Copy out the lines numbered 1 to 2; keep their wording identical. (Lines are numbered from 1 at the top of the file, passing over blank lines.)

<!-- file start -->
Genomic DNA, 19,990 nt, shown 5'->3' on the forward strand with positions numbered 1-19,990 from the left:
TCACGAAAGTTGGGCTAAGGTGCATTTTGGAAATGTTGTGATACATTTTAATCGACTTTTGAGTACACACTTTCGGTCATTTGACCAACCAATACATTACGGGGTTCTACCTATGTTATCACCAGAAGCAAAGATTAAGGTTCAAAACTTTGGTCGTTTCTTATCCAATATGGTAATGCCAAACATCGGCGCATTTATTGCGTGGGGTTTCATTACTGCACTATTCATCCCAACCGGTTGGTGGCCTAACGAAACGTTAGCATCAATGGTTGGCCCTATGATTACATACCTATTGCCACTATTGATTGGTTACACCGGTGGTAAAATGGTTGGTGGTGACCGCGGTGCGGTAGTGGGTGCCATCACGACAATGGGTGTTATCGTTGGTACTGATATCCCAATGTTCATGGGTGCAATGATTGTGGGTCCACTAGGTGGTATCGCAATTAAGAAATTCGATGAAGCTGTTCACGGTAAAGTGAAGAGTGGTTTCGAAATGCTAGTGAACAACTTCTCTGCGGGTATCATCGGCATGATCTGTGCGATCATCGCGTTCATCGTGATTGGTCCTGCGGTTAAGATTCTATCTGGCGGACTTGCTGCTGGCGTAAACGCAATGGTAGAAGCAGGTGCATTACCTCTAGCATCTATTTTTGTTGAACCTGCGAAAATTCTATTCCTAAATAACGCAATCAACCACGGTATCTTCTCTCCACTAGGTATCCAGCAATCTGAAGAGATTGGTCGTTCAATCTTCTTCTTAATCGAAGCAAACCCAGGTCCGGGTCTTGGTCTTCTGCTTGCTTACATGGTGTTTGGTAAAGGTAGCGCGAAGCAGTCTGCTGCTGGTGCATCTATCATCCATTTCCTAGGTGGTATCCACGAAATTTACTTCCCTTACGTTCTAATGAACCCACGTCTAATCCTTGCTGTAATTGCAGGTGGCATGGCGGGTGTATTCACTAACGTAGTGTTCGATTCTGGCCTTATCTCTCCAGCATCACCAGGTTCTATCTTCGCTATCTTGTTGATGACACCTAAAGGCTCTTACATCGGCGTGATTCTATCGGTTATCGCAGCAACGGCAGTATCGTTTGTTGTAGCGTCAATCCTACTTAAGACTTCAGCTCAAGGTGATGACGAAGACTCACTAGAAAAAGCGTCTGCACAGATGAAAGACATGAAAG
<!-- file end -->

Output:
Genomic DNA, 19,990 nt, shown 5'->3' on the forward strand with positions numbered 1-19,990 from the left:
TCACGAAAGTTGGGCTAAGGTGCATTTTGGAAATGTTGTGATACATTTTAATCGACTTTTGAGTACACACTTTCGGTCATTTGACCAACCAATACATTACGGGGTTCTACCTATGTTATCACCAGAAGCAAAGATTAAGGTTCAAAACTTTGGTCGTTTCTTATCCAATATGGTAATGCCAAACATCGGCGCATTTATTGCGTGGGGTTTCATTACTGCACTATTCATCCCAACCGGTTGGTGGCCTAACGAAACGTTAGCATCAATGGTTGGCCCTATGATTACATACCTATTGCCACTATTGATTGGTTACACCGGTGGTAAAATGGTTGGTGGTGACCGCGGTGCGGTAGTGGGTGCCATCACGACAATGGGTGTTATCGTTGGTACTGATATCCCAATGTTCATGGGTGCAATGATTGTGGGTCCACTAGGTGGTATCGCAATTAAGAAATTCGATGAAGCTGTTCACGGTAAAGTGAAGAGTGGTTTCGAAATGCTAGTGAACAACTTCTCTGCGGGTATCATCGGCATGATCTGTGCGATCATCGCGTTCATCGTGATTGGTCCTGCGGTTAAGATTCTATCTGGCGGACTTGCTGCTGGCGTAAACGCAATGGTAGAAGCAGGTGCATTACCTCTAGCATCTATTTTTGTTGAACCTGCGAAAATTCTATTCCTAAATAACGCAATCAACCACGGTATCTTCTCTCCACTAGGTATCCAGCAATCTGAAGAGATTGGTCGTTCAATCTTCTTCTTAATCGAAGCAAACCCAGGTCCGGGTCTTGGTCTTCTGCTTGCTTACATGGTGTTTGGTAAAGGTAGCGCGAAGCAGTCTGCTGCTGGTGCATCTATCATCCATTTCCTAGGTGGTATCCACGAAATTTACTTCCCTTACGTTCTAATGAACCCACGTCTAATCCTTGCTGTAATTGCAGGTGGCATGGCGGGTGTATTCACTAACGTAGTGTTCGATTCTGGCCTTATCTCTCCAGCATCACCAGGTTCTATCTTCGCTATCTTGTTGATGACACCTAAAGGCTCTTACATCGGCGTGATTCTATCGGTTATCGCAGCAACGGCAGTATCGTTTGTTGTAGCGTCAATCCTACTTAAGACTTCAGCTCAAGGTGATGACGAAGACTCACTAGAAAAAGCGTCTGCACAGATGAAAGACATGAAAG